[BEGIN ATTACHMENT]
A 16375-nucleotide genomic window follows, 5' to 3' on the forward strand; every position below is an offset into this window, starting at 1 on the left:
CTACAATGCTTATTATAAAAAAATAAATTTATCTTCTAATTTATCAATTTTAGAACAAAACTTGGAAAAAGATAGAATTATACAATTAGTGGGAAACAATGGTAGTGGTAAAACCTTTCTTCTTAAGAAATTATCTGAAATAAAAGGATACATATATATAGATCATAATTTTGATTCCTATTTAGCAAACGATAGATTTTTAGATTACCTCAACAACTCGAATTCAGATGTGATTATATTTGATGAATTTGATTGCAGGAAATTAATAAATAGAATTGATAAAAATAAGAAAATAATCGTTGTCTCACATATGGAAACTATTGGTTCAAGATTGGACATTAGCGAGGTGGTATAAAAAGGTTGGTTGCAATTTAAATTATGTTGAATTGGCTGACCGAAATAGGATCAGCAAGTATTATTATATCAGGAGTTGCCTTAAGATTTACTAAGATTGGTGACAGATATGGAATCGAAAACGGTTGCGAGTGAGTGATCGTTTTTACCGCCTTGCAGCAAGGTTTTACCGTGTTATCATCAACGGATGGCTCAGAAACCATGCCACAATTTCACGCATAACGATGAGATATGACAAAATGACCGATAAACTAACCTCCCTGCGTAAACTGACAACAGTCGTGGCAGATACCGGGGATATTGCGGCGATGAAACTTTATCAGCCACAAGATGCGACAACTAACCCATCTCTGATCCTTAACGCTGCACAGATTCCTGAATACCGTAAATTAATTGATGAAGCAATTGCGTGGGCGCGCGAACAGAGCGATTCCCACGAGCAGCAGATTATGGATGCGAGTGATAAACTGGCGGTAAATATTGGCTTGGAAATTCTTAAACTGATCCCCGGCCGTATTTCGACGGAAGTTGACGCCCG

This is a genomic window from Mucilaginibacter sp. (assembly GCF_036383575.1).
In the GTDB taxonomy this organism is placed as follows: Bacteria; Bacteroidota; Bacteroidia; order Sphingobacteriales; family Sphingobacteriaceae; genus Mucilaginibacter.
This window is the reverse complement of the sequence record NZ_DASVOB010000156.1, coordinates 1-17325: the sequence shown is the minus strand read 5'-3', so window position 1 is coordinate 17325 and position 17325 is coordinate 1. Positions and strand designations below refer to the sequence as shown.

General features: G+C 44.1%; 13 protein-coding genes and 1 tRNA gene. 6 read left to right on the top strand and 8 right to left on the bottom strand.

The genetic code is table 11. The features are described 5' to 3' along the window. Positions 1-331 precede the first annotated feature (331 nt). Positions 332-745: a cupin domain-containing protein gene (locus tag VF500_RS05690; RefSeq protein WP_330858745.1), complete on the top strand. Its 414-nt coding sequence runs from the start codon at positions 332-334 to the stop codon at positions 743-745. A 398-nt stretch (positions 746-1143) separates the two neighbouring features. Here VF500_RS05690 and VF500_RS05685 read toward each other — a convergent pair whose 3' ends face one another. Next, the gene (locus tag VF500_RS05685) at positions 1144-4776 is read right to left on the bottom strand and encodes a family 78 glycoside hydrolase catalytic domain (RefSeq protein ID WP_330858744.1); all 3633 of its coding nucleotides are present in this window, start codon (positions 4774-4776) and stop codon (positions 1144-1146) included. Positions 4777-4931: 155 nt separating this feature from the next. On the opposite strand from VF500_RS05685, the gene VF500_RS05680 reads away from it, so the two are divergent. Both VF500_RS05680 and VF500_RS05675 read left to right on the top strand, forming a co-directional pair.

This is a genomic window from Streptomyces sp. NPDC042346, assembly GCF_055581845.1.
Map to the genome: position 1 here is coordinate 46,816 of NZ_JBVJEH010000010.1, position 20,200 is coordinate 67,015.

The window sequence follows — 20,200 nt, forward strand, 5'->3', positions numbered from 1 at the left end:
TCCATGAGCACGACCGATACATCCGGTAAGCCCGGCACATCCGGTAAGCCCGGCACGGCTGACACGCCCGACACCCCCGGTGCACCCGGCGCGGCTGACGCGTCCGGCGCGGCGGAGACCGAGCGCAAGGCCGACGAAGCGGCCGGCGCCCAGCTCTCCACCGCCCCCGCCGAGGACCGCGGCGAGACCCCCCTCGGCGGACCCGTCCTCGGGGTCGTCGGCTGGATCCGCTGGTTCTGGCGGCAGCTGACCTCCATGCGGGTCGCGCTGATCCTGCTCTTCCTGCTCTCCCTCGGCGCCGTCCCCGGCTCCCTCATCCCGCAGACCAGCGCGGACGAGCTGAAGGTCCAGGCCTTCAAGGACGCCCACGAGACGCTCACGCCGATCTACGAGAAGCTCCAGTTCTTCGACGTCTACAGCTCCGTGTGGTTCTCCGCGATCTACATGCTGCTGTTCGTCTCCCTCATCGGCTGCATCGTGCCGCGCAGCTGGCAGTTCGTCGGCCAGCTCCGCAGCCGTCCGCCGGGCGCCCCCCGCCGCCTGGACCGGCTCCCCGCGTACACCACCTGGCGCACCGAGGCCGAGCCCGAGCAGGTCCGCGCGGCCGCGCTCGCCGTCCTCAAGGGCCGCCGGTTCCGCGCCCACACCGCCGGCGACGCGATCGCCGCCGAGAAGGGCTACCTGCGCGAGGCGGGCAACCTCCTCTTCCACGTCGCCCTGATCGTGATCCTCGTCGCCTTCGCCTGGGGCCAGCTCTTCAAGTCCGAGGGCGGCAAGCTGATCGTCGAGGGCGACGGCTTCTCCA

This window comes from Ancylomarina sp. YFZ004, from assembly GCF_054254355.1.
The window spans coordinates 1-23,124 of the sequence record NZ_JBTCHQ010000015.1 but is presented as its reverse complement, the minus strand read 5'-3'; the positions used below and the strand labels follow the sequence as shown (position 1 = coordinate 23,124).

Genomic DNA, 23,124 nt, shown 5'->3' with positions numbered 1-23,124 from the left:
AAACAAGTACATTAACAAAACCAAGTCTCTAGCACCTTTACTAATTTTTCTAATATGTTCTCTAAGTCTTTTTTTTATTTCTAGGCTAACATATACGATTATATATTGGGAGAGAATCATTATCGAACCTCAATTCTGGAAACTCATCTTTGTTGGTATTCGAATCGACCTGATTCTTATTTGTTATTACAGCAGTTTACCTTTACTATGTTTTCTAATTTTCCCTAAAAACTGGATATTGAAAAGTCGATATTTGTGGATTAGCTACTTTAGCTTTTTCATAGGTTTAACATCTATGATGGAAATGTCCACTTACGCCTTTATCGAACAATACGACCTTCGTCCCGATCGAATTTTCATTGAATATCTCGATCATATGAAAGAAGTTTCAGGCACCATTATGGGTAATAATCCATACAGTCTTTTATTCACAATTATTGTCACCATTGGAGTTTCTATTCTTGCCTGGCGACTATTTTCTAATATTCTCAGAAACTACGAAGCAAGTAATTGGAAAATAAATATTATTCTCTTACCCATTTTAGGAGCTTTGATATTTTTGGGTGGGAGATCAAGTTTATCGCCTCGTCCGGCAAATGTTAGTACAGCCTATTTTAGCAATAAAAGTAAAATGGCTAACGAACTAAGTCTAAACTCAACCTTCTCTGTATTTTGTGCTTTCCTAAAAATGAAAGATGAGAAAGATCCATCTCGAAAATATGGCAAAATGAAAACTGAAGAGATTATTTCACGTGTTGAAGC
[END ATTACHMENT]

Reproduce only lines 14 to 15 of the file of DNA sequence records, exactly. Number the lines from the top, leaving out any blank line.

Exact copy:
Genomic DNA, 23,124 nt, shown 5'->3' with positions numbered 1-23,124 from the left:
AAACAAGTACATTAACAAAACCAAGTCTCTAGCACCTTTACTAATTTTTCTAATATGTTCTCTAAGTCTTTTTTTTATTTCTAGGCTAACATATACGATTATATATTGGGAGAGAATCATTATCGAACCTCAATTCTGGAAACTCATCTTTGTTGGTATTCGAATCGACCTGATTCTTATTTGTTATTACAGCAGTTTACCTTTACTATGTTTTCTAATTTTCCCTAAAAACTGGATATTGAAAAGTCGATATTTGTGGATTAGCTACTTTAGCTTTTTCATAGGTTTAACATCTATGATGGAAATGTCCACTTACGCCTTTATCGAACAATACGACCTTCGTCCCGATCGAATTTTCATTGAATATCTCGATCATATGAAAGAAGTTTCAGGCACCATTATGGGTAATAATCCATACAGTCTTTTATTCACAATTATTGTCACCATTGGAGTTTCTATTCTTGCCTGGCGACTATTTTCTAATATTCTCAGAAACTACGAAGCAAGTAATTGGAAAATAAATATTATTCTCTTACCCATTTTAGGAGCTTTGATATTTTTGGGTGGGAGATCAAGTTTATCGCCTCGTCCGGCAAATGTTAGTACAGCCTATTTTAGCAATAAAAGTAAAATGGCTAACGAACTAAGTCTAAACTCAACCTTCTCTGTATTTTGTGCTTTCCTAAAAATGAAAGATGAGAAAGATCCATCTCGAAAATATGGCAAAATGAAAACTGAAGAGATTATTTCACGTGTTGAAGC